Economy & Politic
“Taiwan iPhone manufacturer replaces Chinese workers with robots”
By Tania Branigan in Beijing Published: 1 August, 2011
The electronics manufacturer Foxconn has been accused of treating its workers like machines as they toil on assembly lines, particularly after a spate of suicides among its Chinese employees in recent years. Now the company, best known for producing iPhones and other hi-tech gadgets, has found a solution: use robots instead. The Taiwanese company has vowed to expand automation in its plants, with Chinese state media reporting plans to use a million robots in the next three years.
The news highlights questions about the future of China's Pearl river delta, "the factory of the world". Its low-cost, high-employment model has transformed the international economy, sucking in manufacturing from around the globe, and keeping down inflation in other countries through the flow of cheap exports. As the world's biggest contract electronics maker, whose other clients include Sony, Nokia, Dell and Hewlett Packard, Foxconn has become an emblem of global manufacturing's ups and downs in China. It expanded at apparently unstoppable pace – with its mainland workforce growing from 600,000 just after the financial crisis to a million – but has faced increasing costs and growing criticism of working conditions. Ten workers killed themselves in the space of a few months at the company's main plant in southern China last year. Another fell to his death there last month.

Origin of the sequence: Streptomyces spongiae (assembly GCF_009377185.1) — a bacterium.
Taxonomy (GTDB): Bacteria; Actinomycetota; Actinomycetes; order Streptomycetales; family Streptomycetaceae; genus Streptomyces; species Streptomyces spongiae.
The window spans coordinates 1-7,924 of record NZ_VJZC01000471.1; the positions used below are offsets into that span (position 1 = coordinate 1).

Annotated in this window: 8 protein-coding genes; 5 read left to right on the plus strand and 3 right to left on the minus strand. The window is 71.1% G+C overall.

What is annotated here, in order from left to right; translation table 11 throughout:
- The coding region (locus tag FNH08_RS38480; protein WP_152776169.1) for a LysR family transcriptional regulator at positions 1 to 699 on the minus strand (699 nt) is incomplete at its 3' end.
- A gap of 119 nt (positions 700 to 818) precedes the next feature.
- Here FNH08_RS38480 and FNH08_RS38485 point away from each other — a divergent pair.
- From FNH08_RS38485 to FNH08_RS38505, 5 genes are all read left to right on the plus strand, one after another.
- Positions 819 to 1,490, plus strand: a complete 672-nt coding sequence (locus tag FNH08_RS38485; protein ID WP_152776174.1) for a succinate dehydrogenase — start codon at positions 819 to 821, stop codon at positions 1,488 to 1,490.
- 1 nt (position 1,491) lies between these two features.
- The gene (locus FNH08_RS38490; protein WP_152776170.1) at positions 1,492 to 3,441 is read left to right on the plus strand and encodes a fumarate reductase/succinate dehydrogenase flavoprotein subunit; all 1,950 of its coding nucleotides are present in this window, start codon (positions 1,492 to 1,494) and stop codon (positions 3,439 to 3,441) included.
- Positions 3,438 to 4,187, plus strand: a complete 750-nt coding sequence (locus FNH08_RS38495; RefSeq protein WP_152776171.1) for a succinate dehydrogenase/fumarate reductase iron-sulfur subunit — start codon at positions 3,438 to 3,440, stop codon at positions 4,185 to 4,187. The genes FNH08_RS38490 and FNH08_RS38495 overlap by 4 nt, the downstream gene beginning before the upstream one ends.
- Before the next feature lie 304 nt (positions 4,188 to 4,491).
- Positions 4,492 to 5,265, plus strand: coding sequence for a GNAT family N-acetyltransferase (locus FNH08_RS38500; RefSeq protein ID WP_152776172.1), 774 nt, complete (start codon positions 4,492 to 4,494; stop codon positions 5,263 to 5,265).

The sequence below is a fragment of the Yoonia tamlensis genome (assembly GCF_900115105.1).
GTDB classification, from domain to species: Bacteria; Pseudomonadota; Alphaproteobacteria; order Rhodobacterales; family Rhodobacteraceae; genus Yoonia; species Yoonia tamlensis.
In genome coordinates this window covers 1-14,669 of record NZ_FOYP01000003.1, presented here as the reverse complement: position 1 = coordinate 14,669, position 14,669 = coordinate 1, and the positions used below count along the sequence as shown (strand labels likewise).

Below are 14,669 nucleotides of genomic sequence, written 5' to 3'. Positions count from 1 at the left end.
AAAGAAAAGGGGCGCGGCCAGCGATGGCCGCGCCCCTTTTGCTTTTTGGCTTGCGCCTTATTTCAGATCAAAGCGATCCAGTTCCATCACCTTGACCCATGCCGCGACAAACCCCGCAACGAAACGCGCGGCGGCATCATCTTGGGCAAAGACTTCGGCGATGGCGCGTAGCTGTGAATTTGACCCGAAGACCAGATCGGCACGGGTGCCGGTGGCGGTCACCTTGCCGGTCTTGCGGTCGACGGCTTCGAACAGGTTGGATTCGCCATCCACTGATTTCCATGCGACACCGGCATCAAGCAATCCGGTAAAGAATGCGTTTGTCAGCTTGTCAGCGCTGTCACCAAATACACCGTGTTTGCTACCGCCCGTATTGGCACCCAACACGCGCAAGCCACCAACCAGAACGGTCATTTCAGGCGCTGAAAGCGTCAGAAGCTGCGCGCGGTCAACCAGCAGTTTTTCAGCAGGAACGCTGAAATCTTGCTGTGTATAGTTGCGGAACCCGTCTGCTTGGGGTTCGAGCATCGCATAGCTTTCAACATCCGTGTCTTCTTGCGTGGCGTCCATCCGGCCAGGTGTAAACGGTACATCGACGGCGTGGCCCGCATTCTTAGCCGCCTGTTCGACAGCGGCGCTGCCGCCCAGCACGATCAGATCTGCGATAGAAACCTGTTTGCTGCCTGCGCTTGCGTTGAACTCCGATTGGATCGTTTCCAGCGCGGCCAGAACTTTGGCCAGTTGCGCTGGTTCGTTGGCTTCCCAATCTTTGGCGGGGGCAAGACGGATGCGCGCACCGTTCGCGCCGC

FULL ARTICLE : http://www.guardian.co.uk/world/2011/aug/01/foxconn-robots-replace-chinese-workers